arcadialady
03-31-2009, 05:32 PM
I charge $30. per man per hour for all labor and that is calculated into the cost for lawn maintenance as well. I have a 3 man crew including myself. The minimum charge for a lawn is $40. Though I do have a couple of senior citizens I discount for. Fertilizing costs are double the cost per bag used and that includes labor. It works for me and have had no complaints over the years. Hope this helps
Dianne

Big Bad Bob
03-31-2009, 06:18 PM
I charge $30. per man per hour for all labor and that is calculated into the cost for lawn maintenance as well. I have a 3 man crew including myself. The minimum charge for a lawn is $40. Though I do have a couple of senior citizens I discount for. Fertilizing costs are double the cost per bag used and that includes labor. It works for me and have had no complaints over the years. Hope this helps
Dianne

:laugh::laugh::laugh::laugh::laugh::laugh::laugh::laugh::laugh::laugh::laugh:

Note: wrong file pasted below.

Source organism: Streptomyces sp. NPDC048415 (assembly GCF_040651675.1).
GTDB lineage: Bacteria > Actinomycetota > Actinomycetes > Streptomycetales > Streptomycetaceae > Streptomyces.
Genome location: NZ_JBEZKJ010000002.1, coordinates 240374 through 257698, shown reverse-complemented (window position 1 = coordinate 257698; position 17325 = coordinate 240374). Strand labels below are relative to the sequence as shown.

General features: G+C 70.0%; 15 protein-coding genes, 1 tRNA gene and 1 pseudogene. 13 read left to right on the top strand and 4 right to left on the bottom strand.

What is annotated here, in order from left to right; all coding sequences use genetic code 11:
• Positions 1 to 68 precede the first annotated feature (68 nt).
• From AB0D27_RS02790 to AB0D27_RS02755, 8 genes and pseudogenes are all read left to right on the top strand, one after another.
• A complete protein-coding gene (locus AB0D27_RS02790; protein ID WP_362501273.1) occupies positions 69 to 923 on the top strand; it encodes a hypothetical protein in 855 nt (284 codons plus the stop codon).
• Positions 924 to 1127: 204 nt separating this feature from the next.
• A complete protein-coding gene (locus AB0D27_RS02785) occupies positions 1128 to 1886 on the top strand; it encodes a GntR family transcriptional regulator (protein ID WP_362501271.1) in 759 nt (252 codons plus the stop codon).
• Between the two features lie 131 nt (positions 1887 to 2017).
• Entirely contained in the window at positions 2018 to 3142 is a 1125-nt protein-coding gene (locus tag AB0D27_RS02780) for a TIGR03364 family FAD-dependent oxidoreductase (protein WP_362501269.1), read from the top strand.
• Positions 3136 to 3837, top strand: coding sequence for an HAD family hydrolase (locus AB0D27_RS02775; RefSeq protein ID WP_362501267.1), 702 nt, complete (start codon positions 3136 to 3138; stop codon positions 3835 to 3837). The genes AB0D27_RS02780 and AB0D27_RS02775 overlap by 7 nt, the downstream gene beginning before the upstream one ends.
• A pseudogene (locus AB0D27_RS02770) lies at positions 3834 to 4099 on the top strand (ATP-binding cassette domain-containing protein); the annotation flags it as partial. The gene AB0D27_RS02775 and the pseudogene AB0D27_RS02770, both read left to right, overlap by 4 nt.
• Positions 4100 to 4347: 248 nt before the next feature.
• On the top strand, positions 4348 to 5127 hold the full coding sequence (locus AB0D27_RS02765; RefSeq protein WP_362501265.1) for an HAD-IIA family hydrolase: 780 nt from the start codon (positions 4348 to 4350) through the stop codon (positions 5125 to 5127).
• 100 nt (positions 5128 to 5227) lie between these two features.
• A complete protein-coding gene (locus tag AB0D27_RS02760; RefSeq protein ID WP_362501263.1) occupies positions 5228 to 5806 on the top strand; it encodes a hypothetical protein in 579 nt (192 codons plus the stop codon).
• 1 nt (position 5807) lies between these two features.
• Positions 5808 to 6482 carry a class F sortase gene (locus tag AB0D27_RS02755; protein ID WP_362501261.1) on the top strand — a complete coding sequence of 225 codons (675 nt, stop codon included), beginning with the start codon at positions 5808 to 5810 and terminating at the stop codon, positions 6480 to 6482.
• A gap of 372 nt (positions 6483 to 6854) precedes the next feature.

All well and good if you pay $40.00 for a 20 lb bag of fert.

MarkintheGarden
03-31-2009, 07:39 PM
I price my jobs at 40/hr., give the client a price which the client thinks is reasonable (it is) and then try to "beat" my estimate. I price routine maintence jobs based on sq. footage or acreage. If its a job I don't want (cleaning out ivy beds in July!)I shoot astronomically high so I don't get it, but if I do get it I make a mint! Hope your dog is okay. Hope he doesn't need charcoal remediation :laugh::laugh:!

This is what I live for, the chance to bid high, still get the work and the customer and I are both happy.

Yes, the dog (still kind of a puppy) is much better and back to being a happy pain in the neck. The worst part was he puked up the milorganite all over my basement and when it gets wet that stuff stinks to high heaven.